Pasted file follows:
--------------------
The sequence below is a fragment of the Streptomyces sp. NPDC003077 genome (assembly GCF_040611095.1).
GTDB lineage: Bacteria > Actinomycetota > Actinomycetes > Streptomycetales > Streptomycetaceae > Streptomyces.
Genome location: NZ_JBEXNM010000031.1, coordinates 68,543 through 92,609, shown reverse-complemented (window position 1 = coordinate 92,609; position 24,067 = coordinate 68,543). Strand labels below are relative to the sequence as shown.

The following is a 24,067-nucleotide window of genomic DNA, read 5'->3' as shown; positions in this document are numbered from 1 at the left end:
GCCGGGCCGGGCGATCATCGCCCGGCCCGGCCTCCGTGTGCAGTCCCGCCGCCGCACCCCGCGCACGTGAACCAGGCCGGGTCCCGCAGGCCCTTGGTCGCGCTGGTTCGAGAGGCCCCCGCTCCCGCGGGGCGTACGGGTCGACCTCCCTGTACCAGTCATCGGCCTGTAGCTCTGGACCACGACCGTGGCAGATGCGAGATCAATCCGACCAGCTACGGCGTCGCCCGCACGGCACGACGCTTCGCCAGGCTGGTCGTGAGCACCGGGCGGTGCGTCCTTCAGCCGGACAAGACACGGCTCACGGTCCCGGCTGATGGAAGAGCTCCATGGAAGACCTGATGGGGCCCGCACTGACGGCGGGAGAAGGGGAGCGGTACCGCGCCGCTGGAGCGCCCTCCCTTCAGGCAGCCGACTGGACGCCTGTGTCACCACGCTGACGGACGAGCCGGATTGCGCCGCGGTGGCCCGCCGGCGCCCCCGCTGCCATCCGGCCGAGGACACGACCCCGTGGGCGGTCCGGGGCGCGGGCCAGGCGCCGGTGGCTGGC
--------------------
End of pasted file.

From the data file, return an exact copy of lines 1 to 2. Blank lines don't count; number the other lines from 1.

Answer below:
The sequence below is a fragment of the Streptomyces sp. NPDC003077 genome (assembly GCF_040611095.1).
GTDB lineage: Bacteria > Actinomycetota > Actinomycetes > Streptomycetales > Streptomycetaceae > Streptomyces.